The families of flowering plants
Including Simabaceae Horan. (p.p.)
Habit and leaf form. Trees (mostly), or shrubs (or undershrubs). Leaves evergreen; alternate (Anthodiscus), or opposite (Caryocar); leathery; petiolate; compound; digitately ternate, or bipinnate (to 5-foliolate). Lamina palmately veined; cross-venulate. Leaves stipulate, or exstipulate. Stipules when present, caducous. Lamina margins sub entire, or serrate to dentate. Domatia occurring in the family; manifested as hair tufts.
Leaf anatomy. Hydathodes commonly present. Mucilaginous epidermis present, or absent. Stomata present; anomocytic, or anisocytic, or paracytic.
The mesophyll with sclerencymatous idioblasts.
Stem anatomy. Cork cambium present; initially superficial. Nodes multilacunar. Internal phloem absent. Secondary thickening developing from a conventional cambial ring. Included phloem absent. Xylem with fibre tracheids, or without fibre tracheids; with libriform fibres; with vessels. Vessel end-walls oblique; simple. Wood parenchyma apotracheal, or paratracheal.
Reproductive type, pollination. Plants hermaphrodite. Pollination cheiropterophilous (in Caryocar).
Inflorescence, floral, fruit and seed morphology. Flowers aggregated in inflorescences; in racemes (sometimes condensed). The ultimate inflorescence unit racemose. Inflorescences terminal. Flowers ebracteate; large; calyptrate (Anthodiscus), or not calyptrate; regular. Free hypanthium present to absent (the stamens subperigynous).
Perianth with distinct calyx and corolla; 10 (usually), or 12; 2 whorled; isomerous. Calyx 5(–6); 1 whorled; gamosepalous; regular; imbricate, or open in bud. Corolla 5(–6); 1 whorled; polypetalous, or gamopetalous (basally). Corolla lobes markedly longer than the tube. Corolla calyptrate (in Anthodiscus), or not calyptrate; imbricate; regular.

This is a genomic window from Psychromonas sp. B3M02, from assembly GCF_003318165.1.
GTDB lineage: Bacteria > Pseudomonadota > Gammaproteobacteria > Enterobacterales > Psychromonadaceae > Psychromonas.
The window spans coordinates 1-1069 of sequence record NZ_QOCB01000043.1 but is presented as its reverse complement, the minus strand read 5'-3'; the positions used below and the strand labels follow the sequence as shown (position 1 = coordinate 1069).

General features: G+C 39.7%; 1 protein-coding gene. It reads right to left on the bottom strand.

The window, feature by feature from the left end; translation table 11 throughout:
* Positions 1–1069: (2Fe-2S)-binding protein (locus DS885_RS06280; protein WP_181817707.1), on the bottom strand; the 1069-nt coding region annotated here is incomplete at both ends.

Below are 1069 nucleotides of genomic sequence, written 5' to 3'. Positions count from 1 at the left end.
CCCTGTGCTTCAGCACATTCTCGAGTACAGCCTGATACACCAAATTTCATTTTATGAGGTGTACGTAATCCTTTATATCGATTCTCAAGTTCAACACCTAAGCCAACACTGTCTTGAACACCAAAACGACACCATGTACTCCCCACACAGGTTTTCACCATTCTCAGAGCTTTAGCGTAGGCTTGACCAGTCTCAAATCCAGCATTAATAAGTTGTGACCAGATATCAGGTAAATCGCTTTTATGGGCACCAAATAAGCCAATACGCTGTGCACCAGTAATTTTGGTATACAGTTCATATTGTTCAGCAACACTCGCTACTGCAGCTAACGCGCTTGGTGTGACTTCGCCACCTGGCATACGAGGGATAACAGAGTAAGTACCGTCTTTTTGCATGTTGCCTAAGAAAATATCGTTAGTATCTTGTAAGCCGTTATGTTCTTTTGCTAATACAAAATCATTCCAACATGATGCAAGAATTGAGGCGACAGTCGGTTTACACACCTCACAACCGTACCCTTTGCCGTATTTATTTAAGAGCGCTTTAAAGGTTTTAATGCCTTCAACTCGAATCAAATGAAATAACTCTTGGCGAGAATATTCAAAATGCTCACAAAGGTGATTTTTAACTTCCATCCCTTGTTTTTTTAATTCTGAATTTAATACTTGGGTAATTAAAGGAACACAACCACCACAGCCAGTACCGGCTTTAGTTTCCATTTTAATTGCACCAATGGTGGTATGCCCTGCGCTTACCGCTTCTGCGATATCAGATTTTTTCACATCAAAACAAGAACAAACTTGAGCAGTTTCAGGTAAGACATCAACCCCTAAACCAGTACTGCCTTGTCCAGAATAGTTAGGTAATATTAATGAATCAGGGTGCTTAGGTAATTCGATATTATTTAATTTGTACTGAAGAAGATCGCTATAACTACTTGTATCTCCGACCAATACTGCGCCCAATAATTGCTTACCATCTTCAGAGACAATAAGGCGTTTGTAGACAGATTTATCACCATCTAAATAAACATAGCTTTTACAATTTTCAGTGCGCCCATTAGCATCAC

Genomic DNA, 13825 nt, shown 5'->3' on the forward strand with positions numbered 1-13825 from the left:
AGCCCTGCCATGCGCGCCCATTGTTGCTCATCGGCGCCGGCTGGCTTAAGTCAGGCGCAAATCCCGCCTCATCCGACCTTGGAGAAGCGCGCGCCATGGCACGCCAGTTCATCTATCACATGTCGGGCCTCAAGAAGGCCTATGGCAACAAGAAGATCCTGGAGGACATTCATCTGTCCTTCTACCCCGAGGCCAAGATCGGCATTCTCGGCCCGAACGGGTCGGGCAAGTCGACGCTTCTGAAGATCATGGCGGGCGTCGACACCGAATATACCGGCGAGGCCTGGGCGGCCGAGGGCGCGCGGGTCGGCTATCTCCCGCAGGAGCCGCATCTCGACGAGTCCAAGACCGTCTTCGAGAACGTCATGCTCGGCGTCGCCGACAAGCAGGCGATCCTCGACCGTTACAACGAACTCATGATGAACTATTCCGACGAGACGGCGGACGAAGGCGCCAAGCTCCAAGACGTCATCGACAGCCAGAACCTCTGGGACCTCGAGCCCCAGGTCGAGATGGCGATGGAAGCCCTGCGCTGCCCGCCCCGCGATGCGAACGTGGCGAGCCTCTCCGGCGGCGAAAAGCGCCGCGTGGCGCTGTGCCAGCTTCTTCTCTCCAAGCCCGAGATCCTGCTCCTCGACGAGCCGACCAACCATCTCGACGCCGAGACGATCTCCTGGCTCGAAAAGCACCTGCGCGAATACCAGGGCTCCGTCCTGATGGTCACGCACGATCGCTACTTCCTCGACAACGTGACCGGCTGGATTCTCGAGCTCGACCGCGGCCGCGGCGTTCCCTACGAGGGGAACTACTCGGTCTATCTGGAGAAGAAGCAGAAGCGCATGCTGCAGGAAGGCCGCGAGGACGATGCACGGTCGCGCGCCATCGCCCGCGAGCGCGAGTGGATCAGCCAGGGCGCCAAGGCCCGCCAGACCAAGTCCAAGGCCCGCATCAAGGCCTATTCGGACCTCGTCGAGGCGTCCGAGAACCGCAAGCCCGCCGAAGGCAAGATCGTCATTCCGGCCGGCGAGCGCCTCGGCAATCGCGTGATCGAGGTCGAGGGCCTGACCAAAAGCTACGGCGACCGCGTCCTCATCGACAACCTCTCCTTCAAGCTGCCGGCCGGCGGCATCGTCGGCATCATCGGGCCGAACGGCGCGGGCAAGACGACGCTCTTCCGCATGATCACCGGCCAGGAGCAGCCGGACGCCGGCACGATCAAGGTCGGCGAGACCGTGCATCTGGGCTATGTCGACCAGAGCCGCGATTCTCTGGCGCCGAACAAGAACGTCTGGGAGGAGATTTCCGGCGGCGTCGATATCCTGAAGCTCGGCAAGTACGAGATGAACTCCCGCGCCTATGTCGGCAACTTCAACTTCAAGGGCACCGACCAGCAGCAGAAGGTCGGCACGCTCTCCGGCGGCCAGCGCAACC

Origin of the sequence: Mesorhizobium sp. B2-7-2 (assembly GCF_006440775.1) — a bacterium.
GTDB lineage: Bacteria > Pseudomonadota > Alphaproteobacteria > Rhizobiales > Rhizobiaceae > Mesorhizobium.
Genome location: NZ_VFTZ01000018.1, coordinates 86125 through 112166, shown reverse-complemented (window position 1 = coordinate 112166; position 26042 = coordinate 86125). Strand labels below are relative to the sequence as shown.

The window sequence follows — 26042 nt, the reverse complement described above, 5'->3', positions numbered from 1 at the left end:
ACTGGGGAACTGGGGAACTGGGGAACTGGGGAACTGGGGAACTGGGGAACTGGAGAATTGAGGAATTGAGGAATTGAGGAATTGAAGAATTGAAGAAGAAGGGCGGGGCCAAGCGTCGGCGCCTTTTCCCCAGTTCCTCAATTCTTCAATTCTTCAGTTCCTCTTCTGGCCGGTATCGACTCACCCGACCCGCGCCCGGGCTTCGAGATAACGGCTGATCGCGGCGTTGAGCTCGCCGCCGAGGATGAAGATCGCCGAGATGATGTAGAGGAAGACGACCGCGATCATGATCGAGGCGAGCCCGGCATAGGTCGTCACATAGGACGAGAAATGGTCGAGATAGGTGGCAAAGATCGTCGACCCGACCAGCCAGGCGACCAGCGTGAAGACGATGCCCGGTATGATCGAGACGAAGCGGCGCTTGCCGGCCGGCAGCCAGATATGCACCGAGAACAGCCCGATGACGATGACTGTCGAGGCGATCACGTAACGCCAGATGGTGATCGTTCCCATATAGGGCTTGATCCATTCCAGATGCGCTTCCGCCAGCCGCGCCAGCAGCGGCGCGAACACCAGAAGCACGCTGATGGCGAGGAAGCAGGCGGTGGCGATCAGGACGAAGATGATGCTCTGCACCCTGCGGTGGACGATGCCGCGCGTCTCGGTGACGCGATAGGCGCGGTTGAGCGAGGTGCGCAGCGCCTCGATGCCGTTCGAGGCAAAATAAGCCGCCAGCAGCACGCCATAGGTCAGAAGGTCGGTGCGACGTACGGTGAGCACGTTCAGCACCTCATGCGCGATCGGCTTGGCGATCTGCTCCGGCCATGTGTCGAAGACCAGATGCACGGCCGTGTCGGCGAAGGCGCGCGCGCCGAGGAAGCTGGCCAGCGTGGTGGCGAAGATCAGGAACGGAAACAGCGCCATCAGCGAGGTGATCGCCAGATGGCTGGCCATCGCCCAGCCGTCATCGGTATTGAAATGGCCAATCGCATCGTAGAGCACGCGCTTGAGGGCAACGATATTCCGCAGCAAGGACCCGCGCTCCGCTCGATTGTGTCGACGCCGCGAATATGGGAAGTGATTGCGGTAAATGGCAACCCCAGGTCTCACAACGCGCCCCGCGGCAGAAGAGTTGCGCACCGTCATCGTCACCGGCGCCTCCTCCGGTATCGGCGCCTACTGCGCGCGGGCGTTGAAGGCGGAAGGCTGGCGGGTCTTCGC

Androecium 50–200 (very many). Androecial members branched (?); maturing centrifugally; free of the perianth; coherent; 1 adelphous, or 5 adelphous (shortly connate basally, into a ring or five bundles alternating with the corolla members). The androecial bundles when bundled, alternating with the corolla members. Androecium exclusively of fertile stamens, or including staminodes (the inner filaments sometimes without anthers). Staminodes internal to the fertile stamens. Stamens 50–200 (very many); polystemonous; oppositisepalous. Anthers dorsifixed; sub versatile; dehiscing via longitudinal slits. Pollen grains aperturate; (2–)3(–6) aperturate; (syn) colporate, or rugate.
Gynoecium 4–20 carpelled. Carpels isomerous with the perianth to increased in number relative to the perianth. The pistil 4–20 celled. Gynoecium syncarpous; synovarious; superior. Ovary 4–20 locular (equalling G). Gynoecium stylate. Styles 4–20; free; apical. Stigmas 4–20. Placentation axile. Ovules 1 per locule; ascending (Hutchinson, Thonner); orthotropous to anatropous; bitegmic.
Fruit fleshy, or non-fleshy; indehiscent, or a schizocarp (then leathery). Mericarps 4–20 (?). Fruit usually a drupe (the fleshy mesocarp sometimes poisonous, sometimes edible). The drupes with separable pyrenes (mericarps). Seeds thinly endospermic, or non-endospermic. Embryo well differentiated. Cotyledons 2 (small). Embryo with an enlarged, oily and proteinaceous, spirally twisted hypocotyl, and inflexed cotyledons.
Physiology, biochemistry. Not cyanogenic. Arbutin absent.
Geography, cytology. Neotropical. Tropical. Tropical America.
Taxonomy. Subclass Dicotyledonae; Crassinucelli (?). Dahlgrens Superorder Theiflorae; Theales. Cronquists Subclass Dilleniidae; Theales. APG 3 core angiosperms; core eudicot; Superorder Rosanae; fabid; Order Malpighiales.
Species 25. Genera 2; Anthodiscus, Caryocar.
Illustrations. • Technical details: Caryocar, Anthodiscus (Lindley).
This description is offered for casual browsing only. We strongly advise against extracting comparative information from it. This is much more easily achieved using the interactive key, which allows access to the character list, illustrations, full and partial descriptions, diagnostic descriptions, differences and similarities between taxa, lists of taxa exhibiting or lacking specified attributes, distributions of character states within any set of taxa, geographical distribution, genera included in each family, and classifications (Dahlgren; Dahlgren, Clifford, and Yeo; Cronquist; APG).
Cite this publication as: ‘Watson, L., and Dallwitz, M.J. 1992 onwards. The families of flowering plants: descriptions, illustrations, identification, and information retrieval. Version: 19th December 2012. http://delta-intkey.com’.